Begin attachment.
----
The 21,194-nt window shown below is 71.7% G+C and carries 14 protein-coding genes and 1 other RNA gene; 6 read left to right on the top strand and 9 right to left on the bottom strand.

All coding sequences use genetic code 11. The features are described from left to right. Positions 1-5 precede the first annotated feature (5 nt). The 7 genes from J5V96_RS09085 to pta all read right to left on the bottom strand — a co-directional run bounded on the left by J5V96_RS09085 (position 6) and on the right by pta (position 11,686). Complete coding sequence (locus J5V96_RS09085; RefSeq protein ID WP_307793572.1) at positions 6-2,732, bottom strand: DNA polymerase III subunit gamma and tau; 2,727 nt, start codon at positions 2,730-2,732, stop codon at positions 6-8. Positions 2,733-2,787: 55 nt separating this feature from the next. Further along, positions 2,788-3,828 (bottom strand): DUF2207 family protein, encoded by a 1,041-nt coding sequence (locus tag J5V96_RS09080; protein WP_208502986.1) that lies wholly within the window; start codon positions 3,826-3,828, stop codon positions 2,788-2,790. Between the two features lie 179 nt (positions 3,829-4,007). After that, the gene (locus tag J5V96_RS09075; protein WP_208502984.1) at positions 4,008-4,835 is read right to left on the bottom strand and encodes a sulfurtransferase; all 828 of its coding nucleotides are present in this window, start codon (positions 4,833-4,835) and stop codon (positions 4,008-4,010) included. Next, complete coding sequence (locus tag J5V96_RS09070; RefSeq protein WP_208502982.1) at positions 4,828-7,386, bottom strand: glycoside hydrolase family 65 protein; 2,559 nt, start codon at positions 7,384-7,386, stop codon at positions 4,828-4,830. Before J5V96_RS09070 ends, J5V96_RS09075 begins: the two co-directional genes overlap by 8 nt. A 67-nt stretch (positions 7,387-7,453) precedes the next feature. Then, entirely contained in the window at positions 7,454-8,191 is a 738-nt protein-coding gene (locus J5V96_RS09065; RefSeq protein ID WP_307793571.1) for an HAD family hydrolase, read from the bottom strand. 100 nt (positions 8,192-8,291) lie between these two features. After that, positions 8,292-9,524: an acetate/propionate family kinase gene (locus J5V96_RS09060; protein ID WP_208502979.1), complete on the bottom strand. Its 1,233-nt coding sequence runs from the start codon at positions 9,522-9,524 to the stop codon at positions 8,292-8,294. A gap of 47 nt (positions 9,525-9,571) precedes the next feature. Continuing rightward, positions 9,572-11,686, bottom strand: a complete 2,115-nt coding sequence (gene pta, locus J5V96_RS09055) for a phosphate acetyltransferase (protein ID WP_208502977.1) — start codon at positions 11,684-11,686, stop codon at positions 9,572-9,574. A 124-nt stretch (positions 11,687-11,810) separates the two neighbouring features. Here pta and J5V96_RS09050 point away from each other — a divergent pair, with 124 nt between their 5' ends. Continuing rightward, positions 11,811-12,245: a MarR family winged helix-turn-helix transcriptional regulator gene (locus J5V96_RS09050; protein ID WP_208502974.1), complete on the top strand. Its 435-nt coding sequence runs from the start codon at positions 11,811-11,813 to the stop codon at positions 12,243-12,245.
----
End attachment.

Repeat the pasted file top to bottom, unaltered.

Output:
The 21,194-nt window shown below is 71.7% G+C and carries 14 protein-coding genes and 1 other RNA gene; 6 read left to right on the top strand and 9 right to left on the bottom strand.

All coding sequences use genetic code 11. The features are described from left to right. Positions 1-5 precede the first annotated feature (5 nt). The 7 genes from J5V96_RS09085 to pta all read right to left on the bottom strand — a co-directional run bounded on the left by J5V96_RS09085 (position 6) and on the right by pta (position 11,686). Complete coding sequence (locus J5V96_RS09085; RefSeq protein ID WP_307793572.1) at positions 6-2,732, bottom strand: DNA polymerase III subunit gamma and tau; 2,727 nt, start codon at positions 2,730-2,732, stop codon at positions 6-8. Positions 2,733-2,787: 55 nt separating this feature from the next. Further along, positions 2,788-3,828 (bottom strand): DUF2207 family protein, encoded by a 1,041-nt coding sequence (locus tag J5V96_RS09080; protein WP_208502986.1) that lies wholly within the window; start codon positions 3,826-3,828, stop codon positions 2,788-2,790. Between the two features lie 179 nt (positions 3,829-4,007). After that, the gene (locus tag J5V96_RS09075; protein WP_208502984.1) at positions 4,008-4,835 is read right to left on the bottom strand and encodes a sulfurtransferase; all 828 of its coding nucleotides are present in this window, start codon (positions 4,833-4,835) and stop codon (positions 4,008-4,010) included. Next, complete coding sequence (locus tag J5V96_RS09070; RefSeq protein WP_208502982.1) at positions 4,828-7,386, bottom strand: glycoside hydrolase family 65 protein; 2,559 nt, start codon at positions 7,384-7,386, stop codon at positions 4,828-4,830. Before J5V96_RS09070 ends, J5V96_RS09075 begins: the two co-directional genes overlap by 8 nt. A 67-nt stretch (positions 7,387-7,453) precedes the next feature. Then, entirely contained in the window at positions 7,454-8,191 is a 738-nt protein-coding gene (locus J5V96_RS09065; RefSeq protein ID WP_307793571.1) for an HAD family hydrolase, read from the bottom strand. 100 nt (positions 8,192-8,291) lie between these two features. After that, positions 8,292-9,524: an acetate/propionate family kinase gene (locus J5V96_RS09060; protein ID WP_208502979.1), complete on the bottom strand. Its 1,233-nt coding sequence runs from the start codon at positions 9,522-9,524 to the stop codon at positions 8,292-8,294. A gap of 47 nt (positions 9,525-9,571) precedes the next feature. Continuing rightward, positions 9,572-11,686, bottom strand: a complete 2,115-nt coding sequence (gene pta, locus J5V96_RS09055) for a phosphate acetyltransferase (protein ID WP_208502977.1) — start codon at positions 11,684-11,686, stop codon at positions 9,572-9,574. A 124-nt stretch (positions 11,687-11,810) separates the two neighbouring features. Here pta and J5V96_RS09050 point away from each other — a divergent pair, with 124 nt between their 5' ends. Continuing rightward, positions 11,811-12,245: a MarR family winged helix-turn-helix transcriptional regulator gene (locus J5V96_RS09050; protein ID WP_208502974.1), complete on the top strand. Its 435-nt coding sequence runs from the start codon at positions 11,811-11,813 to the stop codon at positions 12,243-12,245.